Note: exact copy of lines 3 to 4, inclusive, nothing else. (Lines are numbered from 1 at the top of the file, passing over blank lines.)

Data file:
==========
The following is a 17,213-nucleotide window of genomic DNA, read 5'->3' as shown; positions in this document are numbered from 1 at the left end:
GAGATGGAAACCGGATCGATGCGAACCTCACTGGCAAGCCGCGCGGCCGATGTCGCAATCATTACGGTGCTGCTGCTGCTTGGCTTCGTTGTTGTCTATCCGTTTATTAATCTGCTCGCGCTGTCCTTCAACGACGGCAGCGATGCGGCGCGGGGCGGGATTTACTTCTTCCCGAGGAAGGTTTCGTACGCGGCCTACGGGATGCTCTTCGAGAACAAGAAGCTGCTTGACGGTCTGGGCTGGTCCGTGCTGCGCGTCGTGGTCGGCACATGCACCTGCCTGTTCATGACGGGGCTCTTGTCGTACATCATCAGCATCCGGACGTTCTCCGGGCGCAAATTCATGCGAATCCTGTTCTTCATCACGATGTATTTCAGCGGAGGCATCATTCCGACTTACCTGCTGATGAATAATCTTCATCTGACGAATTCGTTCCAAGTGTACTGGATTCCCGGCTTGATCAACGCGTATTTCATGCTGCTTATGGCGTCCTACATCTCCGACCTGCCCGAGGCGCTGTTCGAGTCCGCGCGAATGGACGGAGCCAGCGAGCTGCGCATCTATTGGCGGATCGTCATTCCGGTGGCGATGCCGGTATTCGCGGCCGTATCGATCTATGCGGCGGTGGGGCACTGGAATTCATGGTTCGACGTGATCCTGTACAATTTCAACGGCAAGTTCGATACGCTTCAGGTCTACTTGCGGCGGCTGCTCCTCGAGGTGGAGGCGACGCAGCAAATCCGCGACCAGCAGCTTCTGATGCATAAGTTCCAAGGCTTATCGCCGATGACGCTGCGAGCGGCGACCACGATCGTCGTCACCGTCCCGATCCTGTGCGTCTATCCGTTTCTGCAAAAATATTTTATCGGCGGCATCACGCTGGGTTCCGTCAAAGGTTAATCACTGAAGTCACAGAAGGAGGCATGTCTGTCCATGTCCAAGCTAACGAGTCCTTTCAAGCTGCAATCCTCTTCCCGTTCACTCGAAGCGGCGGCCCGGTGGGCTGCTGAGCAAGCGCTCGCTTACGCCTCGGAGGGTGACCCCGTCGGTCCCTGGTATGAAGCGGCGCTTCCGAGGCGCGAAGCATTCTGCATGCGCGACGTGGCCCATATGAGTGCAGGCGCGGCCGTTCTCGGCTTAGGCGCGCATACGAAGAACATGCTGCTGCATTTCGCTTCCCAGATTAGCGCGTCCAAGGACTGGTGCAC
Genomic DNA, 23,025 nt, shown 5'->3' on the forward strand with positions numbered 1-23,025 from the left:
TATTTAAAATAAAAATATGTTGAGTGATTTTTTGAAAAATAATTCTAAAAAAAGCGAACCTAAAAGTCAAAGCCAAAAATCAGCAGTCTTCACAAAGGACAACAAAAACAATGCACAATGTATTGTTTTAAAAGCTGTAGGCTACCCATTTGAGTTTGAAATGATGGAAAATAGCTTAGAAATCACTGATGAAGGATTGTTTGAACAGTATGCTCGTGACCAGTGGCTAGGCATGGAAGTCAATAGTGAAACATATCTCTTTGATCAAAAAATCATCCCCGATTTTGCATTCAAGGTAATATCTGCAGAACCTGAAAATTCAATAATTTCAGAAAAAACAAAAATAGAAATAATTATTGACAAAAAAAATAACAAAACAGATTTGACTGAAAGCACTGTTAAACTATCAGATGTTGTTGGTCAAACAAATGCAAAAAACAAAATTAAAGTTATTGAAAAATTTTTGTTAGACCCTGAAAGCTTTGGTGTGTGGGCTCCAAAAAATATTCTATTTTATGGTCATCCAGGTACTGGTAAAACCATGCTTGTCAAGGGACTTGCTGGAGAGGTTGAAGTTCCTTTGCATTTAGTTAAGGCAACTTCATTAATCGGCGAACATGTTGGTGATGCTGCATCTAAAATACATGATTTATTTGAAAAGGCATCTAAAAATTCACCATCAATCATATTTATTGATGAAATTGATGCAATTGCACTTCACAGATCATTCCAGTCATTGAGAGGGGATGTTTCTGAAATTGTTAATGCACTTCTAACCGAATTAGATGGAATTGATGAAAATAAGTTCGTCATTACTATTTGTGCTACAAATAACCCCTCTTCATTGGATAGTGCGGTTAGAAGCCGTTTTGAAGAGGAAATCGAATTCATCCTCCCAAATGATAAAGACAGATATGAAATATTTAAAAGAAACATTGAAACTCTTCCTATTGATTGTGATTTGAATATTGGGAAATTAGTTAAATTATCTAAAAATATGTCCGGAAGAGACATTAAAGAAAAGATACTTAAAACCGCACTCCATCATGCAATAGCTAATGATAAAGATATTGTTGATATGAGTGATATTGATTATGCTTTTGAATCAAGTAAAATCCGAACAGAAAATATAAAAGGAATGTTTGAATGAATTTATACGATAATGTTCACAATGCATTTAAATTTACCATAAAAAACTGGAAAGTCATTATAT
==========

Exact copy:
Genomic DNA, 23,025 nt, shown 5'->3' on the forward strand with positions numbered 1-23,025 from the left:
TATTTAAAATAAAAATATGTTGAGTGATTTTTTGAAAAATAATTCTAAAAAAAGCGAACCTAAAAGTCAAAGCCAAAAATCAGCAGTCTTCACAAAGGACAACAAAAACAATGCACAATGTATTGTTTTAAAAGCTGTAGGCTACCCATTTGAGTTTGAAATGATGGAAAATAGCTTAGAAATCACTGATGAAGGATTGTTTGAACAGTATGCTCGTGACCAGTGGCTAGGCATGGAAGTCAATAGTGAAACATATCTCTTTGATCAAAAAATCATCCCCGATTTTGCATTCAAGGTAATATCTGCAGAACCTGAAAATTCAATAATTTCAGAAAAAACAAAAATAGAAATAATTATTGACAAAAAAAATAACAAAACAGATTTGACTGAAAGCACTGTTAAACTATCAGATGTTGTTGGTCAAACAAATGCAAAAAACAAAATTAAAGTTATTGAAAAATTTTTGTTAGACCCTGAAAGCTTTGGTGTGTGGGCTCCAAAAAATATTCTATTTTATGGTCATCCAGGTACTGGTAAAACCATGCTTGTCAAGGGACTTGCTGGAGAGGTTGAAGTTCCTTTGCATTTAGTTAAGGCAACTTCATTAATCGGCGAACATGTTGGTGATGCTGCATCTAAAATACATGATTTATTTGAAAAGGCATCTAAAAATTCACCATCAATCATATTTATTGATGAAATTGATGCAATTGCACTTCACAGATCATTCCAGTCATTGAGAGGGGATGTTTCTGAAATTGTTAATGCACTTCTAACCGAATTAGATGGAATTGATGAAAATAAGTTCGTCATTACTATTTGTGCTACAAATAACCCCTCTTCATTGGATAGTGCGGTTAGAAGCCGTTTTGAAGAGGAAATCGAATTCATCCTCCCAAATGATAAAGACAGATATGAAATATTTAAAAGAAACATTGAAACTCTTCCTATTGATTGTGATTTGAATATTGGGAAATTAGTTAAATTATCTAAAAATATGTCCGGAAGAGACATTAAAGAAAAGATACTTAAAACCGCACTCCATCATGCAATAGCTAATGATAAAGATATTGTTGATATGAGTGATATTGATTATGCTTTTGAATCAAGTAAAATCCGAACAGAAAATATAAAAGGAATGTTTGAATGAATTTATACGATAATGTTCACAATGCATTTAAATTTACCATAAAAAACTGGAAAGTCATTATAT